Fort McCoy News October 28, 2016

Renewable energy: Post incorporates solar power

October is Energy Action Month. One way to observe the month is to look at ways renewable energy can light the way to future energy savings. At Fort McCoy, solar power is part of that effort, said Fort McCoy Energy Manager Michael Kelley with the Directorate of Public Works (DPW).

According to the Department of Energy, the first silicon solar cell — the precursor of all solar-powered devices seen today — was built by Bell Laboratories in 1954. The amount of solar power installed in the U.S. has increased more than 23 times over the past eight years.

"We're always looking at ways that renewable energy can contribute to our energy savings at Fort McCoy," Kelley said. "Though our use of solar power is not as large as some areas, it is a part of many of our energy-savings initiatives at many areas throughout the post."

A solar panel is used to power cameras along a Homestation Training Lane on Fort McCoy’s North Post.
Sign shop employees install a solar panel on a pedestrian crossing sign on Fort McCoy's North Post June 30. Photo by Scott T. Sturkol

Recent solar-power additions at Fort McCoy include pedestrian-crossing and stop signs with flashing LED lights. The signs have an attached solar panel to recharge them throughout the day.

"We also have (SolarWall brand) transpired solar collectors installed on five buildings," Kelley said. "These were installed in 2013 on three of the maintenance buildings — 761, 1762, and 1763 — as well as the new Central Issue Facility (building 780) and Tactical Equipment Maintenance Facility (building 3049)."

The sun strikes the panels mounted on the south face of each building and heats the air in the gap between the panels and the building.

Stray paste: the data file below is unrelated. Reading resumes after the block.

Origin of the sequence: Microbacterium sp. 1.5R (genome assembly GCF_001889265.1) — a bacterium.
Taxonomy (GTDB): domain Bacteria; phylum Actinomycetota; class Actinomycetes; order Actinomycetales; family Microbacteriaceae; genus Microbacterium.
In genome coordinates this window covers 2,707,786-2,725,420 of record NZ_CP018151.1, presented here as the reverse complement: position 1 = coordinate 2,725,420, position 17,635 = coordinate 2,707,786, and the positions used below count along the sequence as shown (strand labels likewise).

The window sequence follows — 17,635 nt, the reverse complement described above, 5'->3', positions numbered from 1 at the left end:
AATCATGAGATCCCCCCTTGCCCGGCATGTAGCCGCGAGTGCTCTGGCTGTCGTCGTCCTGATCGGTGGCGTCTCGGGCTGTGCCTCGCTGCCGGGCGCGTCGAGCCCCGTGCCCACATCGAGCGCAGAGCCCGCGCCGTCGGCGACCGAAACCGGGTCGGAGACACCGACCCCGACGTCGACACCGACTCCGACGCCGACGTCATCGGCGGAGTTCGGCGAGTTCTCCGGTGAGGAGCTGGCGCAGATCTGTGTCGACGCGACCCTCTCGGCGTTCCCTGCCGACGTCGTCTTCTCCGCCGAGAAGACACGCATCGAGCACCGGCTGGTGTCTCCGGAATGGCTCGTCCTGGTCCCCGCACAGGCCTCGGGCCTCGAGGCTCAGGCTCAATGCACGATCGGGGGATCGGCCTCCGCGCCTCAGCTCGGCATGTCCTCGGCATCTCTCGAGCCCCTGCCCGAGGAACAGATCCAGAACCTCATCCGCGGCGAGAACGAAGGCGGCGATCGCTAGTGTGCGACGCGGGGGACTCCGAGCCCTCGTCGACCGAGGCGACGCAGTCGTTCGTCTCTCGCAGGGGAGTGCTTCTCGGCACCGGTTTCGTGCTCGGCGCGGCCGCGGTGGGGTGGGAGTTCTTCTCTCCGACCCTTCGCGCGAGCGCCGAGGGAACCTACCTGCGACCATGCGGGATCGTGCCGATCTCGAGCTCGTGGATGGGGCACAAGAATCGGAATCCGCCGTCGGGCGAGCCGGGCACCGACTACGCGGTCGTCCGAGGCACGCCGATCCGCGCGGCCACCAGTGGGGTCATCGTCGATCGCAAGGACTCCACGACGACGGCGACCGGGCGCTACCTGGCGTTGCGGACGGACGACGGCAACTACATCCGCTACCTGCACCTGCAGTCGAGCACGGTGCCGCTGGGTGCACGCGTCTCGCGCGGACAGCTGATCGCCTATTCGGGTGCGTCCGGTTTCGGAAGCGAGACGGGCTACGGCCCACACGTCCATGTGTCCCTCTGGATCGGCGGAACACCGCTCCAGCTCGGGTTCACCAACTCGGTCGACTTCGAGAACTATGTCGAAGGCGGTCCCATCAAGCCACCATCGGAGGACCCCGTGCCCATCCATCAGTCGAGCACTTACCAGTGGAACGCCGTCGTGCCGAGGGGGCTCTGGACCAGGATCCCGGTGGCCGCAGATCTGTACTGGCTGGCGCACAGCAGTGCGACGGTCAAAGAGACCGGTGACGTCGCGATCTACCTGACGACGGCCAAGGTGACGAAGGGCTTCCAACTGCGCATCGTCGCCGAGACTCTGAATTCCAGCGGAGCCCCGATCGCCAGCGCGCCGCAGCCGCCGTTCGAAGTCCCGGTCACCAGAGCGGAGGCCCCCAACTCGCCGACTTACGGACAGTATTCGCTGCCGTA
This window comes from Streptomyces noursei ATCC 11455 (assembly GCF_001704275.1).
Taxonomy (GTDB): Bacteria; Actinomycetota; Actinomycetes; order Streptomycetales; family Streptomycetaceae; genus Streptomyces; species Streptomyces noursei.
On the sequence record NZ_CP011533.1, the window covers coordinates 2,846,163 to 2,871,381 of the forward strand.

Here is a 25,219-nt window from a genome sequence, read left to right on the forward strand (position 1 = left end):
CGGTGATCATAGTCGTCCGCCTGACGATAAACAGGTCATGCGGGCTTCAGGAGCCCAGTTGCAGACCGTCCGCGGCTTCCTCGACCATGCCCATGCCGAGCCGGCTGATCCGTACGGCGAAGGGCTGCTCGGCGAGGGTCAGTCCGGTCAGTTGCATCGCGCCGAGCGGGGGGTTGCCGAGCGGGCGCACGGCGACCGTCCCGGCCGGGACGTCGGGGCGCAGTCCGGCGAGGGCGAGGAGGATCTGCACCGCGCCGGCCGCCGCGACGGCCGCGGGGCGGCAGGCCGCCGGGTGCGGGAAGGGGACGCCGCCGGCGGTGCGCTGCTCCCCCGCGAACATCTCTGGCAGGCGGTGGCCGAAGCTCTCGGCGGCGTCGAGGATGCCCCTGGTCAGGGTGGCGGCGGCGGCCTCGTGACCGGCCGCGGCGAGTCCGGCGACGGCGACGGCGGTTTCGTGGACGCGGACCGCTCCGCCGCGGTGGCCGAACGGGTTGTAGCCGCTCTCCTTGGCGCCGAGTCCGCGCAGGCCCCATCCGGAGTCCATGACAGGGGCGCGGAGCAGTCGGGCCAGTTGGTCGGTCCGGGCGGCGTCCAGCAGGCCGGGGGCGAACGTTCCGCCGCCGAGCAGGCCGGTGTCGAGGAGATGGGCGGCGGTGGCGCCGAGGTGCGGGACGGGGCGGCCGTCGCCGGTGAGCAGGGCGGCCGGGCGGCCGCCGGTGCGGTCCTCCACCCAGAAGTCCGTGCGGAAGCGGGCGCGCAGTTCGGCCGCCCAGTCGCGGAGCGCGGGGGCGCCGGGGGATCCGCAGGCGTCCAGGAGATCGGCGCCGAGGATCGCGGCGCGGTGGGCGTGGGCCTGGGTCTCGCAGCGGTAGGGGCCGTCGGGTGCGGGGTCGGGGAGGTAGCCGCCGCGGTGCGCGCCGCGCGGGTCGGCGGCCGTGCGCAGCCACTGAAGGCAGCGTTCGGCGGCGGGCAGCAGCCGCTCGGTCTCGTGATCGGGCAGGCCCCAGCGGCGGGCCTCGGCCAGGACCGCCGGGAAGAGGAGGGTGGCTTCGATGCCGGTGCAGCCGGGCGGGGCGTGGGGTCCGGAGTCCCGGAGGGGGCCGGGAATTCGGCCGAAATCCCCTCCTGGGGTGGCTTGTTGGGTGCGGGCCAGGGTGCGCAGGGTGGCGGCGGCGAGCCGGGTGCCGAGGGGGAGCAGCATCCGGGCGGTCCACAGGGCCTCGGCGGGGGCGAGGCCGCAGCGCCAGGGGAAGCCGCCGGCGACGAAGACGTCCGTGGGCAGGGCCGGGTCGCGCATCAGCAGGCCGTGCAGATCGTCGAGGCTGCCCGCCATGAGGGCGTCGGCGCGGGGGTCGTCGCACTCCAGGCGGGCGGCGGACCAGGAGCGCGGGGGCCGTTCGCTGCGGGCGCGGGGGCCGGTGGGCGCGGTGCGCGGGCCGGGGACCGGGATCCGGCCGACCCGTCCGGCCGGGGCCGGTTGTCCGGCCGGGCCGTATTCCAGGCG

"The heated air is then drawn into the building," Kelley said. "This lessens the load on the building furnace, as the air it's required to heat has already been preheated. We have documented some cost savings from the SolarWall."

Kelley said 71 latrines on the Range Complex also are powered or heated by solar photovoltaic panels as well as other systems that require low energy intake.

Additionally, Kelley said Fort McCoy is finalizing plans to participate in a new program with Xcel Energy called "Solar*Connect Community," which is a centrally located solar photovoltaic panel array owned by Xcel that provides electricity to participating subscribers.

A solar panel is used to power cameras along a Homestation Training Lane on Fort McCoy's North Post.
A solar panel is used to power cameras along a
Homestation Training Lane on Fort McCoy's North
Post.
Photo by Scott T. Sturkol

"Two solar gardens are to be built in Wisconsin during 2016 — one in La Crosse County and one in Eau Claire County," Kelley said. "They are scheduled to be operational by December. Each solar garden will cover approximately seven acres and produce 1 megawatt of power. Fort McCoy will subscribe for the maximum of 400 kilowatts."

Renewable energy credits will be retired in the subscriber's name by the power company, and monthly credit on the electric bill will begin immediately, he said.

"The estimated payback is about 20 years, with credits continuing for the remainder of the 25-year contract," Kelley said. "This means that once our initial investment is recovered, all credits for the remainder of the contract will be money in the bank for Fort McCoy."

Based on fiscal year 2015 data, a 400-kilowatt subscription would offset 1.5 percent of Fort McCoy's total electric usage and 0.4 percent of its total energy usage, Kelley said.

Fort McCoy's efforts to always find ways to improve energy efficiency also aligns with National Energy Action Awareness Month ideals, Kelley said.

In his 2016 proclamation to open Energy Action Month, President Barack Obama said it is a good time for all Americans to re-examine how they can save energy and reduce energy usage.

"During National Energy Action Month, we rededicate ourselves to securing a more prosperous and energy-independent future," the proclamation states. "As climate change continues to threaten our planet, we must join together to reduce our carbon emissions, protect our environment, and leave behind a cleaner and more resilient world for generations to come."

Kelley said Fort McCoy will remain on the hunt to improve energy efficiency and also incorporate renewable energy sources. "We'll continue to revisit these technologies periodically as equipment costs drop and as technologies change," he said.


For more information about energy-saving actions at Fort McCoy, call 608-388-8682.

   (Article prepared by the Fort McCoy Public Affairs Office and the Directorate of Public Works.)